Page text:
On April 19, 1977, 15 Congresswomen held the first meeting of the Congresswomen’s Caucus. In 1981, the Congresswomen invited their male colleagues to join the Caucus and changed the organization’s name to the Congressional Caucus for Women’s Issues. 24 newly elected Congresswomen arrived on Capitol Hill in 1993, nearly doubling the number of women in the Caucus in what became the “Year of the Woman.” In 1995, the House of Representatives voted to eliminate funding for offices and staff of caucus organizations on Capitol Hill. The Congresswomen reorganized themselves into a Members’ organization by the same name. As a result, male Members no longer belong to the Caucus.

Bipartisanship is the key to the Caucus’ strength and success. The legacy of its first 20 years is one of Democratic and Republican Congresswomen committed to improving the lives of women and families, and willing to put their partisan differences aside to do it. Twenty-four years after the Caucus’ founding, its membership has grown from 15 to 62. The 107th Congress also marks the first time that all women Members of the House have joined the Caucus.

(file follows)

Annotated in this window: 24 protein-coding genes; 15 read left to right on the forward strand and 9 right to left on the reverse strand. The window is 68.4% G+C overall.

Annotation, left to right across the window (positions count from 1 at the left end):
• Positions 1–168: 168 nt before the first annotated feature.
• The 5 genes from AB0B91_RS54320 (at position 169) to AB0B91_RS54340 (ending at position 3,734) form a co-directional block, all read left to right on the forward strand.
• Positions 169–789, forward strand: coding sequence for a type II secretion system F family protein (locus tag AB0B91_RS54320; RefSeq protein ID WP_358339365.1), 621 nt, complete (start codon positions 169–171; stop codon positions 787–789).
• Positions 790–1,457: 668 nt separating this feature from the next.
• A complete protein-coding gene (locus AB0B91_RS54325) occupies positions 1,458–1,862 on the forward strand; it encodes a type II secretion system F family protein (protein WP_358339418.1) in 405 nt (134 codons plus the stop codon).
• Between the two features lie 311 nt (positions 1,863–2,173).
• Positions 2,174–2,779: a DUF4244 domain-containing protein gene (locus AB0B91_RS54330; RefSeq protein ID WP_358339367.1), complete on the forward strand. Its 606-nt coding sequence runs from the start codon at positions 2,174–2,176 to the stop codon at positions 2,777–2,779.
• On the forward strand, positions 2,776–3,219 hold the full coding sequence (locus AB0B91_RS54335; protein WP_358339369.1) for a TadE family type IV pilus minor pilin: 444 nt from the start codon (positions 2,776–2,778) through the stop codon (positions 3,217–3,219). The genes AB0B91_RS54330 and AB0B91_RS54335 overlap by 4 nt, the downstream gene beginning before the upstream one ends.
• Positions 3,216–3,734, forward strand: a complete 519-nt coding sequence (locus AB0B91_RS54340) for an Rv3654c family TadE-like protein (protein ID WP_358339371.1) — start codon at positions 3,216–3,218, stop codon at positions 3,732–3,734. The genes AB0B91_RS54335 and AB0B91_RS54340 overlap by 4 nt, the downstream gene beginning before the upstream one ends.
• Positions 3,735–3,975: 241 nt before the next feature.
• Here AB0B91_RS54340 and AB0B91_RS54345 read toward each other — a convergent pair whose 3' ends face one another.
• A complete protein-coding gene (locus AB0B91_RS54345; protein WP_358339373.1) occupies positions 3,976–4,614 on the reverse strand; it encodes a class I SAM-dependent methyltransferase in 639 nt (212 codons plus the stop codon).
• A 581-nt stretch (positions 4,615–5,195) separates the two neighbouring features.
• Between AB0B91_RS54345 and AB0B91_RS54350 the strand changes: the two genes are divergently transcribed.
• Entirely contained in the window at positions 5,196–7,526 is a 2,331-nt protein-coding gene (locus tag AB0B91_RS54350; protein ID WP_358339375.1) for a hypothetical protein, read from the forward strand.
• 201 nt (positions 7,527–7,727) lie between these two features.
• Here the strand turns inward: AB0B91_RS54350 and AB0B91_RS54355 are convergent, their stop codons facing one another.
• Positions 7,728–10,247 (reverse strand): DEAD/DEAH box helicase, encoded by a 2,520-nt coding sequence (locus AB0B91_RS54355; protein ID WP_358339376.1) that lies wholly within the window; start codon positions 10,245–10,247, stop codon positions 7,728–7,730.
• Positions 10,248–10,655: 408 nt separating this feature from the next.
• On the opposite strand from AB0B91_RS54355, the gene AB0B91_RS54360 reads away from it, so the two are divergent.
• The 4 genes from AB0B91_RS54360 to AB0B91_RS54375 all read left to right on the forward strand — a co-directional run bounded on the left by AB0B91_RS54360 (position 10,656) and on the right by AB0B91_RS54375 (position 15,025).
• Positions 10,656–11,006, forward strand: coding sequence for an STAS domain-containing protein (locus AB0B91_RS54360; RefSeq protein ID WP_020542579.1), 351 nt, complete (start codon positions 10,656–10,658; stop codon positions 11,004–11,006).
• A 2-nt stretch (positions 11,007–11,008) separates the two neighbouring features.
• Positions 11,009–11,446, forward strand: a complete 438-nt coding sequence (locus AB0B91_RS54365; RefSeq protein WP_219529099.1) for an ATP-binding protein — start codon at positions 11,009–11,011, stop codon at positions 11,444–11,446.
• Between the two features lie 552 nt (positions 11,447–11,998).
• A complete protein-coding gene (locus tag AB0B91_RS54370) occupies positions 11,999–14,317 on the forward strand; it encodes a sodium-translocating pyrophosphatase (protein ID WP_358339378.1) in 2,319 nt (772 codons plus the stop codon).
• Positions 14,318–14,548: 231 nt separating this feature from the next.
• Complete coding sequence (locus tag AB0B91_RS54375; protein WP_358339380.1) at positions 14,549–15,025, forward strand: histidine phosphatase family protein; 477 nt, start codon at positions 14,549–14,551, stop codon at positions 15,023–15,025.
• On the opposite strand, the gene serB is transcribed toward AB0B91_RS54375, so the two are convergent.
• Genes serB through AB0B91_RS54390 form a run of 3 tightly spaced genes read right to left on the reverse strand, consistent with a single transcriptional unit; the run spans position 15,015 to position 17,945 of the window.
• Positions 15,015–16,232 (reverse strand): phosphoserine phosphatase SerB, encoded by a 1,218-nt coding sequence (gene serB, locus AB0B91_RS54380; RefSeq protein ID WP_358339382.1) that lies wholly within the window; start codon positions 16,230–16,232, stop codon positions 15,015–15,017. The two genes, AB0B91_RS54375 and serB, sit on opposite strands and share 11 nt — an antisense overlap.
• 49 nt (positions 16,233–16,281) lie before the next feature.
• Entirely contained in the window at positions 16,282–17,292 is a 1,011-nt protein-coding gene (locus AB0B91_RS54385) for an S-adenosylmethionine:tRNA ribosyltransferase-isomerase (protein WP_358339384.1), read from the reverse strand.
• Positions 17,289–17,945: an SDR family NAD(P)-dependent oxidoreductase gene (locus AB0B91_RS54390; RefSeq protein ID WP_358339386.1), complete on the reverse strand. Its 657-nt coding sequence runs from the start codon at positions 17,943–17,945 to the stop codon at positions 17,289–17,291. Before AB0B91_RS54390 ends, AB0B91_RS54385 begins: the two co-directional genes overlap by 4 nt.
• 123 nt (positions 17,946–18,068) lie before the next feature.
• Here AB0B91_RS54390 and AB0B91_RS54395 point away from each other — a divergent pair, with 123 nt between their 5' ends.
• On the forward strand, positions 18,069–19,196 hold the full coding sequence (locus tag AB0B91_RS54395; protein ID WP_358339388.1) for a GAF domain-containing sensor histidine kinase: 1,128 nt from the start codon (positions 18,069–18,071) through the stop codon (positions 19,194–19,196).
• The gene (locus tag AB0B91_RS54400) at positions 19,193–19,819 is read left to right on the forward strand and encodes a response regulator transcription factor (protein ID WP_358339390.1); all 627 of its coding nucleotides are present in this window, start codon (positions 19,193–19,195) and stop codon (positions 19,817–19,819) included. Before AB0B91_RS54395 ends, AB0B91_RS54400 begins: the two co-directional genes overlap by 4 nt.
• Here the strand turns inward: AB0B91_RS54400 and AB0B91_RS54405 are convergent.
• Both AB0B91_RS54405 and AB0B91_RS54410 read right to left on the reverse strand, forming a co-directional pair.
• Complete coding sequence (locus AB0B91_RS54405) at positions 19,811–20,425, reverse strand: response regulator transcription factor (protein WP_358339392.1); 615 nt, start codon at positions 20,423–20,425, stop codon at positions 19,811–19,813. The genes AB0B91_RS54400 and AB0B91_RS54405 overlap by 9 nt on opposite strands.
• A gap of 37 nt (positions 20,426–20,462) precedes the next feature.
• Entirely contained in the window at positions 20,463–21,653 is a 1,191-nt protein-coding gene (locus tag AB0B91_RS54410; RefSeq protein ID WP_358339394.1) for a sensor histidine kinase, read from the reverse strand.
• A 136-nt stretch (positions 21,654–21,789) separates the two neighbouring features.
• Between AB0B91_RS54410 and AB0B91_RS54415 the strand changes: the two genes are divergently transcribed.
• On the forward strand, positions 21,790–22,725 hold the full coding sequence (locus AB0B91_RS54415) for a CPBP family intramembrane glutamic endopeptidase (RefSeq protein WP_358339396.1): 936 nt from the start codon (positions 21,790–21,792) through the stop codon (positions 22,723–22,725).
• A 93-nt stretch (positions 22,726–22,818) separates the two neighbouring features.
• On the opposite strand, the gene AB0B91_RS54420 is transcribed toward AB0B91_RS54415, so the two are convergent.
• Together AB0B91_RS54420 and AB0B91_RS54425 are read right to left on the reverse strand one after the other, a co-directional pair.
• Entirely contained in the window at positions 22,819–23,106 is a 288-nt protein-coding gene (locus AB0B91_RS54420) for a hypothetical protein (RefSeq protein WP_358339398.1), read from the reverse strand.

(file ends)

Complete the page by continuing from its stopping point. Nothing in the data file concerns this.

Source: Women's Caucus website, WomensPolicy.org/Caucus/ 01-WC0 on Jul 15, 2001

Member of the Congressional Progressive Caucus.

Schakowsky is a member of the Congressional Progressive Caucus:

The members of the Progressive Caucus share a common belief in the principles of social and economic justice, non-discrimination, and tolerance in America and in our relationships with other countries. We also seek to embody and give voice to national priorities which reflect the interests and needs of all the American people, not just the wealthy and the powerful. Our purpose is to present thoughtful, positive, practical solutions to the problems confronting America and the world. In the post-Cold War era, we believe our nation’s priorities must change with the times and reflect new realities. Accordingly, we support curbs on wasteful, inefficient government spending at the Pentagon and elsewhere, a more progressive tax system in which wealthier taxpayers and corporations pay their fair share, adequate funding for social programs that are designed to extend help to low and middle-income Americans in need, and trade policies that increase the exports of more American products and encourage the creation of jobs and investment in America.

Source: Congressional Progressive Caucus website 07-CPC0 on Nov 6, 2007